(This review is taken from The American Spectator’s February 2000 issue.)
The America We Deserve
Donald J. Trump with Dave Shiflett
Renaissance Books / 286 pages / $24.95
Reviewed by Dave Shiflett
Editors’ note: No, your eyes aren’t deceiving you: This review is indeed written by the writer who co-wrote the book under review. The age of New Politics demands new approaches. So enjoy this New Review.
President Trump—now there’s a bold concept for this new millennium.
It’s not for everyone. Donald J. Trump, the nation’s most flamboyant billionaire, has deeply alarmed the political class by threatening to wade into its most sacred process and buy its most exalted office-without its permission! Politics Inc. is outraged. Murdoch’s BeltwayStandard goes so far as to call Trump a chump—on its front page! Other Toadtown analysts, including the Washington Post’s fashion writer, insist the man has no substance.
But Trump has a great deal of substance—about $5 billion worth—and says he may be willing to spend $100 million to convince America that what it really needs is a real estate guy in its top political job. His budding relationship with politics also reflects the workings of a very canny political mind. A plurality of voters are now independent of party loyalty. Trump is independent—both of party and of financial worry. Or, as he puts it, Trump has one financial backer: Trump. And so this most independent of men is courting a nation increasingly populated by political individualists. It could be a potent equation.
So what’s the deal with Trump? In The American Spectator’stime-honored tradition of investigative journalism, we have looked beyond the glitter and gab to get the true picture of the man. In fact, it can be rightly said that we have written the book on Trump—and in this reviewer’s opinion it’s a pretty good read. Indeed, if America begins choosing its presidents according to the quality of the books they produce, Donald Trump will coast into that somewhat smallish white rambler on Pennsylvania Avenue.
The competition shall be trashed in due time. But first, in the service of history, it is important to chronicle how Trump’s latest book, The America We Deserve, came into being. Apparently by late 1998, Trump—from this point on, let me call him Mr. Trump—had become convinced that the time might be right for a run at the presidency. His name had been bandied about before; fellow New Yorkers had asked him to consider running for that city’s mayorship, or for governor. But why go for peanuts when the presidency, brought to a low state by Bill Clinton, is on the block?
Reviewing his assets, Mr. Trump found he held commanding leads in vital areas: money, name recognition (or, as it is more properly called, celebrity), youth, a mailing list of 6.5 million people, and chicks so beautiful they could raise the sap in a piano leg. He had some hopes and fears about America, and the suspicion that he was at least as competent to head the government as Clinton. All he needed was someone to help him put his bid to prose.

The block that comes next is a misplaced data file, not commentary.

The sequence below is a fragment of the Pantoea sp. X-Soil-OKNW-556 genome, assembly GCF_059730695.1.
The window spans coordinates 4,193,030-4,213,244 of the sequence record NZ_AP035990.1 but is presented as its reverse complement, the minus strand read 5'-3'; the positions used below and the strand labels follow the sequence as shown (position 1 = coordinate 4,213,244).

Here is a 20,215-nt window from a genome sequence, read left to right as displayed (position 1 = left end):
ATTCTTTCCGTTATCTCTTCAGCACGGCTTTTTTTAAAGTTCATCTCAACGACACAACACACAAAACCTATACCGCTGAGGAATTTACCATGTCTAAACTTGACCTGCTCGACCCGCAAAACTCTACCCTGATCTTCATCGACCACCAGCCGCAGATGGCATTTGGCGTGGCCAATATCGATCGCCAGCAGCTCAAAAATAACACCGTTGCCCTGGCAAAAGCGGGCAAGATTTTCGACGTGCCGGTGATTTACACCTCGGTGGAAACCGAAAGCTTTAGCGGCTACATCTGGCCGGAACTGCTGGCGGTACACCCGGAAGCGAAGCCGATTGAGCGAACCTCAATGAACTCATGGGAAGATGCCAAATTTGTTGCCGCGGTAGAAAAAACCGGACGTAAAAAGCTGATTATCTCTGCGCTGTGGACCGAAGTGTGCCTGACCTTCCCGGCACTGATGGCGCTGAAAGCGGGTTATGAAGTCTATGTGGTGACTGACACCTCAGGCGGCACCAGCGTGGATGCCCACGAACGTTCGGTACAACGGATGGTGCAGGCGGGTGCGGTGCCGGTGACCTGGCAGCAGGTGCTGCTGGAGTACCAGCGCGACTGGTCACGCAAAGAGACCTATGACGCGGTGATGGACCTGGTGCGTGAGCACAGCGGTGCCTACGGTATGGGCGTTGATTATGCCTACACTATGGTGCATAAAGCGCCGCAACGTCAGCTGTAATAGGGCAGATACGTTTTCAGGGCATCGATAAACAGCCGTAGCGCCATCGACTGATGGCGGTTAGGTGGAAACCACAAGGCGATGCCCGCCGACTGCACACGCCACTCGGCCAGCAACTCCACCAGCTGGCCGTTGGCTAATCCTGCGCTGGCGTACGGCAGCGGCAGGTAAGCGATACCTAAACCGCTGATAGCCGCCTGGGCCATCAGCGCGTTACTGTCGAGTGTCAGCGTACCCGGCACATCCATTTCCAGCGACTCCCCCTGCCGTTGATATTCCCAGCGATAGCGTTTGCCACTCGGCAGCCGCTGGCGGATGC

“Who is the most eminent hack writer in America?” Mr. Trump is said to have asked his pin-striped aide, Roger Stone. “I’ll make a few calls,” the latter is reported to have replied.
Soon enough, one of the great collaborative literary efforts of the modern era was born—the perfect union between a man of high achievement and a hack writer who, according to close friends, would write his own mother’s death warrant for a quarter a word. (Like Mr. Trump, this hack sometimes refers to himself in the third person.)
The first meeting between the two took place last spring in Mr. Trump’s 26th Floor Manhattan office, a Krugerrand’s toss from Central Park. Mr. Trump laid out his vision as his hack took furious notes. Occasionally the phone would ring and Mr. Trump would discuss the ups and downs of his fabled life. At one point, the name Bianca floated through the office like a gossamer-winged succubus. “This guy makes Warren Beatty look like a monk,” the hack marveled to himself.
But the most riveting moment came when Mr. Trump suddenly took on a far-away look while recalling a warning his uncle had given him while Mr. Trump was still a boy. His uncle, an MIT professor, foresaw the day of miniaturized weapons. “One day,” Mr. Trump quoted him, “somebody will be able to detonate a suitcase-sized bomb in Manhattan that will flatten the entire city.” Thus was born what is perhaps the most mesmerizing chapter in TAWD—one in which, among other things, Mr. Trump warns that under his presidency, North Korea could experience some live-ammo discipline.
But there are many other great chapters.
In fact, as any reader will be forced to admit, the book shows Mr. Trump to be a sensible and erudite fellow. What’s more, it provides the clearest exploration of America’s New Politics, which can be understood as the attempt by a highly diverse voter coalition to achieve a thoroughly American purpose: Throw the bums out. And in this case, put a rich guy in.